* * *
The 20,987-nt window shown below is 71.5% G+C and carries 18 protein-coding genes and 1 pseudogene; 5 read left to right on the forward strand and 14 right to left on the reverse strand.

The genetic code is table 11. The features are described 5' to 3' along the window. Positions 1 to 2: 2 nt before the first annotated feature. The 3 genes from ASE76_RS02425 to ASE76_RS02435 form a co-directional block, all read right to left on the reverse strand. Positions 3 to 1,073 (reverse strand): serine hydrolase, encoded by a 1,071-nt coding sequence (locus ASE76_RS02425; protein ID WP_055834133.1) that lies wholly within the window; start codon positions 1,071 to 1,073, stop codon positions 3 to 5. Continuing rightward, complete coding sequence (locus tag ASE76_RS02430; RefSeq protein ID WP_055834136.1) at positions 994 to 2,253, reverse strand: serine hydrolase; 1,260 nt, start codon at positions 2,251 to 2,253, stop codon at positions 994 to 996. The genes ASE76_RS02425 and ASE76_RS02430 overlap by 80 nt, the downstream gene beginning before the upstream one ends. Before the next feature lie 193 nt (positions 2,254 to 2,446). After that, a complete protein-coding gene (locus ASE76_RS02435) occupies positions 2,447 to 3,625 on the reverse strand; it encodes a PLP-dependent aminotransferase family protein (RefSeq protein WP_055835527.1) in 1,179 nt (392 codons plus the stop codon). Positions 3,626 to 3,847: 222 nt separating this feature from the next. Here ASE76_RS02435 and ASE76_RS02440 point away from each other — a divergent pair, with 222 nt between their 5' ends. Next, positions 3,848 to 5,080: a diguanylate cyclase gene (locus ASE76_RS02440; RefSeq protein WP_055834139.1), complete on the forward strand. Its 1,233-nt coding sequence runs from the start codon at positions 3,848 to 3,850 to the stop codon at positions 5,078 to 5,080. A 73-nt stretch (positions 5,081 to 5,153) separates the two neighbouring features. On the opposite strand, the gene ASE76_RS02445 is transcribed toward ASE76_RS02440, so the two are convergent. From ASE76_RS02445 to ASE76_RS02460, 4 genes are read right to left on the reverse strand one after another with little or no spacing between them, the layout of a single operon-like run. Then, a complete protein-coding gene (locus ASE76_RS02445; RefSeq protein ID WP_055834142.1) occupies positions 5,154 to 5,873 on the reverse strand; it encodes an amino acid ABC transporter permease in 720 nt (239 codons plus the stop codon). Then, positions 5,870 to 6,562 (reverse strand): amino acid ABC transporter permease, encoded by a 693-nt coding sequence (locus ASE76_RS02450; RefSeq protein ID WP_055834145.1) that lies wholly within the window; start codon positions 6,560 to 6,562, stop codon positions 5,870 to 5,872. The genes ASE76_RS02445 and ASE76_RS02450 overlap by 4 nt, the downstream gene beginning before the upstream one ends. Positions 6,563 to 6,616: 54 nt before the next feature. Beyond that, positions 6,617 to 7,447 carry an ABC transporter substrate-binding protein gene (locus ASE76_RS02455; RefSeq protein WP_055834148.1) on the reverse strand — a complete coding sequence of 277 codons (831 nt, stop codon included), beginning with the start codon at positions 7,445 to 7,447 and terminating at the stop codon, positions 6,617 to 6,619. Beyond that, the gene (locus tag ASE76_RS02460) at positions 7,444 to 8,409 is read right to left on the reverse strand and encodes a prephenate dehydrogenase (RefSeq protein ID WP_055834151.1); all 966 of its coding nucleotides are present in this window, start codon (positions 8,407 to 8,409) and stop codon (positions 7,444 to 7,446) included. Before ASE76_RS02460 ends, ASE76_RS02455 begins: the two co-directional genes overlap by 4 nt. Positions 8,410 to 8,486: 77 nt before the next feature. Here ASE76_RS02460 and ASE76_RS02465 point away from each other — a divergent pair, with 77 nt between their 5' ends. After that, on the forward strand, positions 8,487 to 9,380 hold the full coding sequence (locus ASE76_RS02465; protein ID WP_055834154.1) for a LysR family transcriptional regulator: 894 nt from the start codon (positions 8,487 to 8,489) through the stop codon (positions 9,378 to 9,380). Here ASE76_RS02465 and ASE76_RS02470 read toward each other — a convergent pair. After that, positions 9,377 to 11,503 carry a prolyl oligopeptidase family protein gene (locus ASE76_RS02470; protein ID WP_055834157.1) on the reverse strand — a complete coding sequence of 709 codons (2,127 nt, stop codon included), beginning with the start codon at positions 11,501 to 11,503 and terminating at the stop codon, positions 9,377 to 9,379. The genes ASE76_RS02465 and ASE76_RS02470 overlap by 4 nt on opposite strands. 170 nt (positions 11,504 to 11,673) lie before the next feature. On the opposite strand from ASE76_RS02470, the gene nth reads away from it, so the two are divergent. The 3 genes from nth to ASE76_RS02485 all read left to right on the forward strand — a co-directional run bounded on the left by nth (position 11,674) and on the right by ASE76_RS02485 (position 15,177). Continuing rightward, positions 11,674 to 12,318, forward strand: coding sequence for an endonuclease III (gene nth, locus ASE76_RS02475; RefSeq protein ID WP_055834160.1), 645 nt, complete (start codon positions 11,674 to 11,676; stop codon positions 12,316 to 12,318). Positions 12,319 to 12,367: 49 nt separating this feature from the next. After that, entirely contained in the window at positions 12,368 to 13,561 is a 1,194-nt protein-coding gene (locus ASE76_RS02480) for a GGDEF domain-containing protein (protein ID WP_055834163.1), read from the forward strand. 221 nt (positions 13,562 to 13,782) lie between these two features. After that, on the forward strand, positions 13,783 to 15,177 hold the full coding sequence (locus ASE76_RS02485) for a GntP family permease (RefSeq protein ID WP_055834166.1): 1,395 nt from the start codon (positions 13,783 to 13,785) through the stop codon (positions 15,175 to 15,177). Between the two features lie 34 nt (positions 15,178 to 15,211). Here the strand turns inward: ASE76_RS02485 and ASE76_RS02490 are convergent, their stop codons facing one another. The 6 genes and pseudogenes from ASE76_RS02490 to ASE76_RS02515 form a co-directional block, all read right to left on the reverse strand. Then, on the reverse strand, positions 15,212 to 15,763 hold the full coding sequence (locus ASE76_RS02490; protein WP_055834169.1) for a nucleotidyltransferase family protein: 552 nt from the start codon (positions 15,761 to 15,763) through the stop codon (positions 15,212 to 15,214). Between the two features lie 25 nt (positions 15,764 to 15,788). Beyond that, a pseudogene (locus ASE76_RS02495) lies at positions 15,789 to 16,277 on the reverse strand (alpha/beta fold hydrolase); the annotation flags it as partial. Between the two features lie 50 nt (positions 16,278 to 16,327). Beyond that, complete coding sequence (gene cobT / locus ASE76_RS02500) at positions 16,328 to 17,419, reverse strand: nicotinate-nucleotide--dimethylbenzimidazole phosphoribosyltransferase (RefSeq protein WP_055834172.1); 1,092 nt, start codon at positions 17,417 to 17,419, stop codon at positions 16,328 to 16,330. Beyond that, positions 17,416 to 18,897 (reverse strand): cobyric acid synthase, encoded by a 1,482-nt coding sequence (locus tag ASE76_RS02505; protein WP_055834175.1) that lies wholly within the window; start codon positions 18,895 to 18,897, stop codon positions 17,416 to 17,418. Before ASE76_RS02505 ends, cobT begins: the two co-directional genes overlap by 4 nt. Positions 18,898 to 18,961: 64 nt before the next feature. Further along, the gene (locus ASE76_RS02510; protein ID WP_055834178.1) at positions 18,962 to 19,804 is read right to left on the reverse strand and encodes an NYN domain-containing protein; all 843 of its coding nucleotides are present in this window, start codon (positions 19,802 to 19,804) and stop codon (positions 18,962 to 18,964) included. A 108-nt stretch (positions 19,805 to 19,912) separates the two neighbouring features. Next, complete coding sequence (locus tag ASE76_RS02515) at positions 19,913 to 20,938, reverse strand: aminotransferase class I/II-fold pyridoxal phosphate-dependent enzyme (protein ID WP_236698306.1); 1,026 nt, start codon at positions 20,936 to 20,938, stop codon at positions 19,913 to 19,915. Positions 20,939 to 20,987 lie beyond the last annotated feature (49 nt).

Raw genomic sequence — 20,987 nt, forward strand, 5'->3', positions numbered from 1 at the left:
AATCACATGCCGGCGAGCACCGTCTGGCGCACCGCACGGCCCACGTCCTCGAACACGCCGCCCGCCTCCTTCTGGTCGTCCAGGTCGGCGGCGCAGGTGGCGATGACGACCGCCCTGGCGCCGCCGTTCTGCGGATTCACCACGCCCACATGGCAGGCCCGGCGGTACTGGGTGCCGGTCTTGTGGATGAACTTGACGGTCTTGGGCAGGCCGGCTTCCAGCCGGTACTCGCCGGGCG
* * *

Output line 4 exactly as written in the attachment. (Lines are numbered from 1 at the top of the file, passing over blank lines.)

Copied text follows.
AATCACATGCCGGCGAGCACCGTCTGGCGCACCGCACGGCCCACGTCCTCGAACACGCCGCCCGCCTCCTTCTGGTCGTCCAGGTCGGCGGCGCAGGTGGCGATGACGACCGCCCTGGCGCCGCCGTTCTGCGGATTCACCACGCCCACATGGCAGGCCCGGCGGTACTGGGTGCCGGTCTTGTGGATGAACTTGACGGTCTTGGGCAGGCCGGCTTCCAGCCGGTACTCGCCGGGCG